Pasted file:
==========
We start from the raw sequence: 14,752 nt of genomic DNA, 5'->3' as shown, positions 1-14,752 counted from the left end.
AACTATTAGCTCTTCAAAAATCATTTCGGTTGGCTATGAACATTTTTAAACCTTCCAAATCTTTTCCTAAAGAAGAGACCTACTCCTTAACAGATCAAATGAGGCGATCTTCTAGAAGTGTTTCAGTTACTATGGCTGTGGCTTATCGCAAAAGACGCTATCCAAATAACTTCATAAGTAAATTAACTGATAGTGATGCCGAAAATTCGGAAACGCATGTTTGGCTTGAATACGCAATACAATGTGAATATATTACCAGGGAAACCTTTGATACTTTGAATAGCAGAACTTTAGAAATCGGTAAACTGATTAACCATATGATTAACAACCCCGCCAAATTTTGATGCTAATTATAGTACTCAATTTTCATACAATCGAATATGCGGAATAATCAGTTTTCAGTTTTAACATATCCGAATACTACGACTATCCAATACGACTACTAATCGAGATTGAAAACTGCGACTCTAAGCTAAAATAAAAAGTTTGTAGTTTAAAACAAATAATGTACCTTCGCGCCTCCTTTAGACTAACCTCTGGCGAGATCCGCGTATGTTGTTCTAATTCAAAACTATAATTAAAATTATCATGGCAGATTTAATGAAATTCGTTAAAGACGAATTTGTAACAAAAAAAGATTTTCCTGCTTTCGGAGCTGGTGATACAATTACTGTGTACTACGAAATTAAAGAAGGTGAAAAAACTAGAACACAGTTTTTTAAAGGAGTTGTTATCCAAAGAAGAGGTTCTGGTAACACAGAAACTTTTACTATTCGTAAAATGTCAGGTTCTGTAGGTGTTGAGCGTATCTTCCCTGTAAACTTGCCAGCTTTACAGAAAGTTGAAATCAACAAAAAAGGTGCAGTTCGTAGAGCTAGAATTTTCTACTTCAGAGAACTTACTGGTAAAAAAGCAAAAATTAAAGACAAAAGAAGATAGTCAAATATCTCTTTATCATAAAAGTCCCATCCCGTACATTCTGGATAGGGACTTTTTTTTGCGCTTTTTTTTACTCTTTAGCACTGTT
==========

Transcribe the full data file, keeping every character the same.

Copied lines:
We start from the raw sequence: 14,752 nt of genomic DNA, 5'->3' as shown, positions 1-14,752 counted from the left end.
AACTATTAGCTCTTCAAAAATCATTTCGGTTGGCTATGAACATTTTTAAACCTTCCAAATCTTTTCCTAAAGAAGAGACCTACTCCTTAACAGATCAAATGAGGCGATCTTCTAGAAGTGTTTCAGTTACTATGGCTGTGGCTTATCGCAAAAGACGCTATCCAAATAACTTCATAAGTAAATTAACTGATAGTGATGCCGAAAATTCGGAAACGCATGTTTGGCTTGAATACGCAATACAATGTGAATATATTACCAGGGAAACCTTTGATACTTTGAATAGCAGAACTTTAGAAATCGGTAAACTGATTAACCATATGATTAACAACCCCGCCAAATTTTGATGCTAATTATAGTACTCAATTTTCATACAATCGAATATGCGGAATAATCAGTTTTCAGTTTTAACATATCCGAATACTACGACTATCCAATACGACTACTAATCGAGATTGAAAACTGCGACTCTAAGCTAAAATAAAAAGTTTGTAGTTTAAAACAAATAATGTACCTTCGCGCCTCCTTTAGACTAACCTCTGGCGAGATCCGCGTATGTTGTTCTAATTCAAAACTATAATTAAAATTATCATGGCAGATTTAATGAAATTCGTTAAAGACGAATTTGTAACAAAAAAAGATTTTCCTGCTTTCGGAGCTGGTGATACAATTACTGTGTACTACGAAATTAAAGAAGGTGAAAAAACTAGAACACAGTTTTTTAAAGGAGTTGTTATCCAAAGAAGAGGTTCTGGTAACACAGAAACTTTTACTATTCGTAAAATGTCAGGTTCTGTAGGTGTTGAGCGTATCTTCCCTGTAAACTTGCCAGCTTTACAGAAAGTTGAAATCAACAAAAAAGGTGCAGTTCGTAGAGCTAGAATTTTCTACTTCAGAGAACTTACTGGTAAAAAAGCAAAAATTAAAGACAAAAGAAGATAGTCAAATATCTCTTTATCATAAAAGTCCCATCCCGTACATTCTGGATAGGGACTTTTTTTTGCGCTTTTTTTTACTCTTTAGCACTGTT